Deputation on Local Plan by Anne Skennerton
Section 2.43 references NPPF’s “sustainable development” as a key requirement for Havant Borough Council’s Local Plan so that it “fully contributes to all three pillars of sustainable development: economic, environmental and social.” With regard to Hayling’s 1000 new homes proposed together with hundreds of windfall developments to 2037, where is the employment on Hayling for the majority of those new home owners without the need for at least half of them to travel off Island? Hayling’s Regeneration plans don’t provide this solution on the Island. Regarding Hayling’s transport system, principally the A3023 and associated road network, that is essential for commuters and the much touted tourism revenue, the Council’s Hayling Island Transport Assessment 2020 has failed to resolve 2 fundamental issues for that road’s physical security and emergency access: the integrity of the supposed flood mitigation sites; proper routine access for emergency vehicles without using the Billy Trail which is a long-standing major attraction as pedestrian, cycling and horse-riding route. Equally important for truly sustainable transport for the 80-100 year planned lifetime of ‘sustainable’ new homes is, at this time of real climate change, the provision of a robust transport system that recognizes the Government’s requirement for safe cycling travel. The Council’s Transport Assessment’s roundabouts and traffic lights do not solve these shortfalls.
Under Water Quality EX1, the so-called nutrient neutrality proposal raises more questions than it solves. Whilst farming practices reducing nitrates have long been stringently monitored & radically reduced, it is disturbingly difficult to find any scientific, independent study of the nitrates we know result from every domestic dwelling, motorised transport and our roads.
Section 5.226 –7 propose developers’ payments to the Council paying, as compensation for the nitrates their building creates, for another location, currently Warblington Farm and Isle of Wight land supposedly providing nutrient neutrality for our surrounding waters. Can a distant nature reserve across the Solent compensate for the south coast’s loss of its own natural habitat, not intensively farmed, which will then be intensively built up with 1000s of individual homes and their cars? Will Warblington Farm’s loss as a traditional farm, providing local milk and farming employment be worth the short-term cash benefits to the Council?
What about the true environmental sustainability of Hayling’s new homes? Barratts’ proposed Sinah Lane Development promises homes’ restricted water use but these can & likely will be altered by homeowners. How do the individual homes’ emissions ratings stack up against the Government’s Standard Assessment Procedure (SAP 2012) for assessing buildings’ energy performance: where is the evidence of calculated emissions and running costs? Why are solar panels not fitted as standard, utilising Hayling’s solar energy and supporting the Island’s infrastructure? Only a fraction of the properties have a car charging point yet Government’s target for electric cars is 50% by 2030. Barratt’s own new home design is zero carbon from 2030 – this is well past the 2012 SAP. Are Hayling and Havant being short-changed?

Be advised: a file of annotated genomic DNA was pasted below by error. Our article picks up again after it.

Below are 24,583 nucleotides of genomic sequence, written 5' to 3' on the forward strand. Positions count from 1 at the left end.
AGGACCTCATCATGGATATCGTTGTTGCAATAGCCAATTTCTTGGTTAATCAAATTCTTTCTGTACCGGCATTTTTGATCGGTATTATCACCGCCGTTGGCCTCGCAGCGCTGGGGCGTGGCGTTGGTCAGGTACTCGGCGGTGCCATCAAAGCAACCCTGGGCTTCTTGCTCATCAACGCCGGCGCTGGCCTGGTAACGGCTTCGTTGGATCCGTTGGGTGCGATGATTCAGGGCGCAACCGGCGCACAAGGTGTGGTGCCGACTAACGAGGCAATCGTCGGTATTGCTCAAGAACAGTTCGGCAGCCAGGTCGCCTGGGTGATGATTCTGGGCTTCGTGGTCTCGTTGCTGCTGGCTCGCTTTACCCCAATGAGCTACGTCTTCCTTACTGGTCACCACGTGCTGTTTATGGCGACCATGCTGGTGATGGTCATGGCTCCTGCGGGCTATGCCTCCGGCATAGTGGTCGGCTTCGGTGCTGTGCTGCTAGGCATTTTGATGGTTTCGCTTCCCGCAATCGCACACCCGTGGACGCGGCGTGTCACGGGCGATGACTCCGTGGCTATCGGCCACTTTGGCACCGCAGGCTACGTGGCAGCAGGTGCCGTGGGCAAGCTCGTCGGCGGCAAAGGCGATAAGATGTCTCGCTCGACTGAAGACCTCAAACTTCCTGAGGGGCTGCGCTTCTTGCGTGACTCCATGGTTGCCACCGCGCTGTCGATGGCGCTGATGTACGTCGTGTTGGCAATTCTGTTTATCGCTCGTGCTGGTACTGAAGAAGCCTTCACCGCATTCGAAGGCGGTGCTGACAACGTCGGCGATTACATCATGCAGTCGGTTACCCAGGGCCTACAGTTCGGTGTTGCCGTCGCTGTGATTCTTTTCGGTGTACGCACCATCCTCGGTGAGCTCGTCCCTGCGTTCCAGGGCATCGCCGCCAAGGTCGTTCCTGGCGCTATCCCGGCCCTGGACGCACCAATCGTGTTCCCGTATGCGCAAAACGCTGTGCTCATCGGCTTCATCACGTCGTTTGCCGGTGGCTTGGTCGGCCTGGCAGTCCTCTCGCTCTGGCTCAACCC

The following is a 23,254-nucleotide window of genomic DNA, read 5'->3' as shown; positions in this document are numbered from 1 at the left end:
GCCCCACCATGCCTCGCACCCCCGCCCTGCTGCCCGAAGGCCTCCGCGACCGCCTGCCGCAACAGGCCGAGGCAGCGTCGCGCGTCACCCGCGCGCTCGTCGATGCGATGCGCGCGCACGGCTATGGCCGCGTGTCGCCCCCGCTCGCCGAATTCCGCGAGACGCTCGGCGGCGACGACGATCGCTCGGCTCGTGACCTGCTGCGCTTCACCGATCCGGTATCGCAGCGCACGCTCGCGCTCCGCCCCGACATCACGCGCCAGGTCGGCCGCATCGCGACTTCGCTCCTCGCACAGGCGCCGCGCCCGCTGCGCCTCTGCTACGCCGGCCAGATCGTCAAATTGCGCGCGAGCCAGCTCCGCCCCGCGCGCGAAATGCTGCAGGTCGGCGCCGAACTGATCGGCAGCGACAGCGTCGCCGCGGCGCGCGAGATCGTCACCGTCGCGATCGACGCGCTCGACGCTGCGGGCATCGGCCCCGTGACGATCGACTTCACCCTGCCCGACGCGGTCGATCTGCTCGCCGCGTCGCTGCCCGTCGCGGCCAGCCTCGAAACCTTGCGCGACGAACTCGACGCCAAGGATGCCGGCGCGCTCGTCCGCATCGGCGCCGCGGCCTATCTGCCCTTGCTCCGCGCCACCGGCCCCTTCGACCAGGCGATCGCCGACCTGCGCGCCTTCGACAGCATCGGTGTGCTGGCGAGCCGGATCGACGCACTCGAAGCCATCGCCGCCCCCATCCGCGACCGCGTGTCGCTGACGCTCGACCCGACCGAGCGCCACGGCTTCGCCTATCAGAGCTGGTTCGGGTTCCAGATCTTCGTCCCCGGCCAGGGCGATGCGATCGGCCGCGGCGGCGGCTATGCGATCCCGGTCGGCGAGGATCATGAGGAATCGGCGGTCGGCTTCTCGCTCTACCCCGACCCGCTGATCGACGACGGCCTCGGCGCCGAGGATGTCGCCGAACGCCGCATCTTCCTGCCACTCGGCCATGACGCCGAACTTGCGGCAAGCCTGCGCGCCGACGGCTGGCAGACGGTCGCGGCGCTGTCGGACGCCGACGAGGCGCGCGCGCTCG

Despite residents’ pressure for radical improvements by Southern Water to Budds Farm’s Wastewater Management, Hayling’s coastal seawater frequently contains high, unsafe faecal proportions. The Council’s expert Ricardo Review’s Executive Summary (June 15th 2020), states: “ New housing development... generating ...significant volumes of wastewater discharge .. is leading to continued and increased inputs of nitrogen and phosphorous into the wastewater treatment system and contributing via direct runoff....there is insufficient evidence to conclude with certainty that new housing development in the Budds Farm WwTW (Waste Water Treatment Works) catchment will not cause a deterioration in condition or hinder the improvement in condition of the designated sites.” It adds, the impact of new homes plus other existing factors on Budds Farm efficiency and ability to successfully manage nitrogen, could be exceeded somewhere between 2030 and 2036.
Therefore the HBLP to 2037 has not ensured this fundamental infrastructure provides for Havant’s housing developments.
In contrast, Sinah Lane Development land is not nutrient intensive. Its historic crop rotation and spontaneous function as a bird refuge reduced fertiliser and pesticides. Creating a bird refuge to compensate for development requires the same or similar crops annually, necessitating fertiliser and pesticides - increasing nutrient runoff into the harbour. Soil structure deteriorates with mono-cropping, worsening runoff. This water will drain (unmanaged) into Langstone Harbour, ancient drainage ditches and even the underground fresh water aquifers; unleashing decades of fertiliser and pesticide build-up into these important waterways, in conflict with HBLP policy.
HBLP does not meet NPPF and Government’s stated requirements for fundamental social and environmental sustainability – please send it back for further work.